MEDIA RELEASE: NTCOSS Cost of Living Report No. 30

Deep Digital Divide in the NT

In its 30th Cost of Living Report released today, the Northern Territory Council of Social Service (NTCOSS) highlights that as more and more services move online, many Territorians are struggling to afford their telecommunications.

Report author, Mr Jonathan Pilbrow, said despite improvements in digital services and better value mobile and internet plans, the need to be online more often sees low income households and remote Territorians still facing financial hardship to keep up.

“Many lower income Territorians rely solely on mobile phones for their internet access which are generally associated with less value for money, leading to people on the lowest incomes in the country paying the highest rates for telecommunications. This leads to higher rates of digital exclusion and financial pressure.

“Australia’s poorest households (those in the bottom 10%) are paying 8.3% of their disposable income on telecommunications, more than double the national household average of 3.3%.”

Mr Pilbrow said the issues of affordability are compounded by access problems in remote areas.

“As well as being more expensive, pre-paid phones often run out of data, leaving Territorians suddenly offline.

“In addition, many mobile towers in remote Aboriginal communities are only 3G which offer poor speeds and are prone to congestion.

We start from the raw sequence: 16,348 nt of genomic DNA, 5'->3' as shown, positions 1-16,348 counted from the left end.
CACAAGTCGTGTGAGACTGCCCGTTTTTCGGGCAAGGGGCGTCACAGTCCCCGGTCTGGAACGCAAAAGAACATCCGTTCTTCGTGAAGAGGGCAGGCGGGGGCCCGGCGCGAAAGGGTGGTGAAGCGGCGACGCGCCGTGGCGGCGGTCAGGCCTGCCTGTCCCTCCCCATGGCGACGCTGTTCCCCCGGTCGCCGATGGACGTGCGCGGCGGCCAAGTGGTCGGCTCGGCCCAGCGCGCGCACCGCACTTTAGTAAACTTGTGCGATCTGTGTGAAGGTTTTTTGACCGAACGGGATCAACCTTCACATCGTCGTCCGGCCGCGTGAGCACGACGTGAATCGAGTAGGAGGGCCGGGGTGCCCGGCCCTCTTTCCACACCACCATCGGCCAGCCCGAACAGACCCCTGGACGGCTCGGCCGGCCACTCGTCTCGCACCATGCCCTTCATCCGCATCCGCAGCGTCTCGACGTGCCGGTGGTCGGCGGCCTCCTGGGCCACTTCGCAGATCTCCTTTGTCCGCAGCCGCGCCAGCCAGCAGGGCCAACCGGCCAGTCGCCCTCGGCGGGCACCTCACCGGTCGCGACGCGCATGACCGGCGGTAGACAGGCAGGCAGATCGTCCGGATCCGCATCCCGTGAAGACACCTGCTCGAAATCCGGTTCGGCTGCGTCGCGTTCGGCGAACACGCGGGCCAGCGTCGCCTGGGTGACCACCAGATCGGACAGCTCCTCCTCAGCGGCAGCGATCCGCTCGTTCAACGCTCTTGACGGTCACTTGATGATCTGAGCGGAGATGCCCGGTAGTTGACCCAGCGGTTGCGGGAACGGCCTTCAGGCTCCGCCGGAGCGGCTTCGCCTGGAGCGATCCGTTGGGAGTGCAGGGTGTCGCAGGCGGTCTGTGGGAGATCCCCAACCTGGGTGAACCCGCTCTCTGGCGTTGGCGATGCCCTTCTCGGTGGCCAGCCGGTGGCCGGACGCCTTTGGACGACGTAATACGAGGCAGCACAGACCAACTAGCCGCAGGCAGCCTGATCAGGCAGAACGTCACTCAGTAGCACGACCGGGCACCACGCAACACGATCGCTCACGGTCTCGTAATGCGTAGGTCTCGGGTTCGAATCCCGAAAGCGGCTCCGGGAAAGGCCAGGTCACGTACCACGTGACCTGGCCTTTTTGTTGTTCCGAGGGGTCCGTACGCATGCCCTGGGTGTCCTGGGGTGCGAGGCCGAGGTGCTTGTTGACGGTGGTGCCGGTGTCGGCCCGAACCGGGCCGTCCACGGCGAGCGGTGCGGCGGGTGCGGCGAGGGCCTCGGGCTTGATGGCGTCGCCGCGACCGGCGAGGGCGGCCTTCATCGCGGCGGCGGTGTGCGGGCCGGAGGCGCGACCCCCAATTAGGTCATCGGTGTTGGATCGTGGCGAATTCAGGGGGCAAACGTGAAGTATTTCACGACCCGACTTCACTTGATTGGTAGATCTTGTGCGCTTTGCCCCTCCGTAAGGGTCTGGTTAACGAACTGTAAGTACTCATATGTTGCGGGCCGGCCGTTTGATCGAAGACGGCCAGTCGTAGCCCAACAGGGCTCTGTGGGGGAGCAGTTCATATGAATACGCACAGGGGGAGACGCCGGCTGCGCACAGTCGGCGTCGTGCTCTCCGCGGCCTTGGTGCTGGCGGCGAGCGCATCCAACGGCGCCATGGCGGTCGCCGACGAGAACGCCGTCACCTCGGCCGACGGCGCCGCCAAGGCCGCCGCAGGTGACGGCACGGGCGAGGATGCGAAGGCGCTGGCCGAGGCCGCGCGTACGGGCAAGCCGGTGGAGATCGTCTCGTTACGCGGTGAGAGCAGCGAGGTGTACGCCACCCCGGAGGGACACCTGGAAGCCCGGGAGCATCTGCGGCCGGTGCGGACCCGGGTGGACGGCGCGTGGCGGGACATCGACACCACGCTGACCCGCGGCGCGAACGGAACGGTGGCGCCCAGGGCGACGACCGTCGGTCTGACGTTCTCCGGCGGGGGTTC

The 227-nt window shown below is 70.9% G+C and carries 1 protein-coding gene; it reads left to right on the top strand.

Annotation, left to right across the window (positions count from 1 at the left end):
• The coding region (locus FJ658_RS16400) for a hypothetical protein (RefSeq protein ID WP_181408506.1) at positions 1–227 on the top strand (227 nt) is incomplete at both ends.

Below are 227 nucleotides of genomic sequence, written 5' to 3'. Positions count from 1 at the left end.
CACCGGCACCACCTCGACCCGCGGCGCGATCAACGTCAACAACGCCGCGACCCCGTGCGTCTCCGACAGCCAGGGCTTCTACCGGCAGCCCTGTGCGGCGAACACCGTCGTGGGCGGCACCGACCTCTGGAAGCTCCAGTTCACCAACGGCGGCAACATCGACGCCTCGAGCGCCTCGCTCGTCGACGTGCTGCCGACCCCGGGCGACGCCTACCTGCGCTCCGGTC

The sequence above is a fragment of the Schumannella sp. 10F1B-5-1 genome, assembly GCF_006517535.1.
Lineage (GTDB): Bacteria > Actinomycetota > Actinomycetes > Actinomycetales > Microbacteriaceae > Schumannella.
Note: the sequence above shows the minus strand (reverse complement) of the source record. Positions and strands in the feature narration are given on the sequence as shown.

“Issues with power outages and the affordability of power can also mean remote community WiFi hotspots can be disconnected and even the ability of a household to keep a smart phone charged cannot be assumed.”

Despite 20,000 Territorians having gained access to mobile and broadband communications through recent developments in infrastructure, around 25,000 Territorians are still without internet or mobile access where they live (excluding satellite services).

“The national data shows that the Territory is facing the deepest digital divide in the country.  And the fact is the situation may be even worse, because the data itself for the NT is so poor.

“Bridging the NT’s digital divide requires more than just cheaper phones; it needs place-based solutions that combine multiple strategies and technologies.”

NTCOSS calls for reforms to improve access to affordable internet and mobile phone services as a matter of priority, especially for people in remote parts of the NT.

“This is vital for the many population groups within the NT who are missing out on full access to the benefits that telecommunications products and services can bring” stated Mr Pilbrow.


Key Report Recommendations to the Northern Territory Government include:

  • Improved data collection, including face-to-face samples from remote and very remote communities and Town Camps
  • In partnership with Aboriginal communities, develop and implement a targeted digital inclusion program with a focus on access, affordability and digital ability
  • An affordable, concessional, home broadband service for households on limited incomes
  • Free or unmetered access to Government websites and other essential activities in plans most likely to be used by low-income households


Key Report Recommendations to the Federal Government

  • Improved data collection, including face-to-face samples from remote and very remote communities and Town Camps
  • That the Federal Government introduce tailored funding approaches for telecommunications in remote areas
  • That the Federal Government increase the base rate of JobSeeker and related payments by $175 per week


Read the 30th NTCOSS Cost of Living Report

Read the Cost of Living Factsheet


FOR MEDIA INTERVIEWS: Contact Jonathan Pilbrow, Report Author, NTCOSS 0403 611 815